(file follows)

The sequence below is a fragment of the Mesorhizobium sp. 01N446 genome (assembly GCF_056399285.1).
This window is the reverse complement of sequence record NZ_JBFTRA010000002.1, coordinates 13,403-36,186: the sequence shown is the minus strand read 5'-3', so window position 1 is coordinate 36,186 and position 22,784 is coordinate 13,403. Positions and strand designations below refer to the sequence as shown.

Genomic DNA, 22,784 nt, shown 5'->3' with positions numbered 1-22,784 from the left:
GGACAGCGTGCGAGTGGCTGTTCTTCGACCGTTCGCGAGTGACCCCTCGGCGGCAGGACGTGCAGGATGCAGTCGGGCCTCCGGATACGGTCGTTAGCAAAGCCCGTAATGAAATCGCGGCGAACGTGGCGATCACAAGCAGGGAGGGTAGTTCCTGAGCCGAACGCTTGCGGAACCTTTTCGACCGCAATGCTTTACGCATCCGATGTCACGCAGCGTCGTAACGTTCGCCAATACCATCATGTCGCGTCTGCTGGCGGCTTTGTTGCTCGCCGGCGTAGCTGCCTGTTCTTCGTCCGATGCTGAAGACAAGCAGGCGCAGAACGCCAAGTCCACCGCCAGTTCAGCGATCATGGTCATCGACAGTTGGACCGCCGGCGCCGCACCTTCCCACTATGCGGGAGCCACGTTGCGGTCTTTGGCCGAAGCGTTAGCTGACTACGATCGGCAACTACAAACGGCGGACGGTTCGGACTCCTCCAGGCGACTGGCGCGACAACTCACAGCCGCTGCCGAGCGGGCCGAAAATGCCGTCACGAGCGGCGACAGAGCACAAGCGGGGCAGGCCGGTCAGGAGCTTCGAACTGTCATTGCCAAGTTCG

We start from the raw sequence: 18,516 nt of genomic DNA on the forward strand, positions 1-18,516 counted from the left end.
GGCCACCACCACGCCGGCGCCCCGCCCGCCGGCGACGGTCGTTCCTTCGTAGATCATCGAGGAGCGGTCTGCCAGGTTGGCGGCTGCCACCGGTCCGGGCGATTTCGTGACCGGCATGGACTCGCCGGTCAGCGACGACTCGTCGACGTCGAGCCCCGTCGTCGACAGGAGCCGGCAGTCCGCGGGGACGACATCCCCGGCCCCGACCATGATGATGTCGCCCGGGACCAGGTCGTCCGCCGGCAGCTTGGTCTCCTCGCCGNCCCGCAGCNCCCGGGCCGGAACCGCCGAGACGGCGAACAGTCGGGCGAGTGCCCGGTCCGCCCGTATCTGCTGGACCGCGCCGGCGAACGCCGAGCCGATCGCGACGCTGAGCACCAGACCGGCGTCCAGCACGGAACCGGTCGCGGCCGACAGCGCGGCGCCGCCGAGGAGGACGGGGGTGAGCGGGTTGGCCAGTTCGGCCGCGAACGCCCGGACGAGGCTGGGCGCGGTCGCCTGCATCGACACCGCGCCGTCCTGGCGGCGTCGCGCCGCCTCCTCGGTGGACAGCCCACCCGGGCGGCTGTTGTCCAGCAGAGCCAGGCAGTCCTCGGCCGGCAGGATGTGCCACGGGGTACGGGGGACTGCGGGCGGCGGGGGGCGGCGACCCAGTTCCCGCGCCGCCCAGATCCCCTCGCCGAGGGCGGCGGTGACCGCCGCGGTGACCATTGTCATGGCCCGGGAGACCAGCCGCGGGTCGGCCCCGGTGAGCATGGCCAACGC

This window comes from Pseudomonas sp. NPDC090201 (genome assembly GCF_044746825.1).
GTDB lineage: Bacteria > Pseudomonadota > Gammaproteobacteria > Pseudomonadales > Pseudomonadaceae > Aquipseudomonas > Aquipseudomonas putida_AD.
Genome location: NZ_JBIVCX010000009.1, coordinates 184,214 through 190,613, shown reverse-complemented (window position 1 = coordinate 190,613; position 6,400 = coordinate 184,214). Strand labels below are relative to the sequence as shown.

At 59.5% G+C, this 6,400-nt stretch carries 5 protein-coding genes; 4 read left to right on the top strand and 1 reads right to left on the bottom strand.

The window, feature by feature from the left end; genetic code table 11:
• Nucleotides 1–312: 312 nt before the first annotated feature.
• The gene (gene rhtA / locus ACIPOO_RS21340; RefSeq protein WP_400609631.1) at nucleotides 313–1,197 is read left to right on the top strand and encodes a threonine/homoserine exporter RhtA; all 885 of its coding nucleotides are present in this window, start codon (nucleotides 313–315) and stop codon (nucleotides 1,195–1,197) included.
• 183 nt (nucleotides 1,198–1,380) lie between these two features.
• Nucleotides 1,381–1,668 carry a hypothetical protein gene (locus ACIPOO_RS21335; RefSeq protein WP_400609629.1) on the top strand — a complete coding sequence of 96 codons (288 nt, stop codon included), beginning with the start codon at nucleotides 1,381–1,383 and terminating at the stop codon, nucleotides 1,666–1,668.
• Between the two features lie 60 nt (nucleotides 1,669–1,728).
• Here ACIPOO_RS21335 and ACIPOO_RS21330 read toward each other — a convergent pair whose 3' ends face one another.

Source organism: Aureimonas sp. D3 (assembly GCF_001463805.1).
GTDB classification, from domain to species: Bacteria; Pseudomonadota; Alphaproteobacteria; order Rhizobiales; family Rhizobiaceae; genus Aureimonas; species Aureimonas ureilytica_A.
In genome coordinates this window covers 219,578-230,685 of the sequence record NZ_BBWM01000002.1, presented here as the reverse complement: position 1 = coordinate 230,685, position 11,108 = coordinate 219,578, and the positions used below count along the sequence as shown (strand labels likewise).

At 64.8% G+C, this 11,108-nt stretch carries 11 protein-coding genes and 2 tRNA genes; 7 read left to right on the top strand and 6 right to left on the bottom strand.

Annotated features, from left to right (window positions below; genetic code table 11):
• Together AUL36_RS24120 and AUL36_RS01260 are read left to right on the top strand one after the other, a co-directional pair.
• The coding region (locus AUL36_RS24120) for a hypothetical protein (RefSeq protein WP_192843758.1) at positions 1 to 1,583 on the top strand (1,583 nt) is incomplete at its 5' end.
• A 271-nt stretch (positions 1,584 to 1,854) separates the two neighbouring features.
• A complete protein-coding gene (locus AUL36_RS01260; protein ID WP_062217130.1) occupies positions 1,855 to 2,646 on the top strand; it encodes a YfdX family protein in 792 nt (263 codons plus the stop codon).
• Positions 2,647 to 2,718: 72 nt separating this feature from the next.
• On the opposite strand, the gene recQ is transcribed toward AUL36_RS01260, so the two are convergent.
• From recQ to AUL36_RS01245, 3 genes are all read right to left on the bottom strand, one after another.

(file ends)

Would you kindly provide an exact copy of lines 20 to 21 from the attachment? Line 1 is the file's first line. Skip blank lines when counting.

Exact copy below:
In genome coordinates this window covers 219,578-230,685 of the sequence record NZ_BBWM01000002.1, presented here as the reverse complement: position 1 = coordinate 230,685, position 11,108 = coordinate 219,578, and the positions used below count along the sequence as shown (strand labels likewise).

At 64.8% G+C, this 11,108-nt stretch carries 11 protein-coding genes and 2 tRNA genes; 7 read left to right on the top strand and 6 right to left on the bottom strand.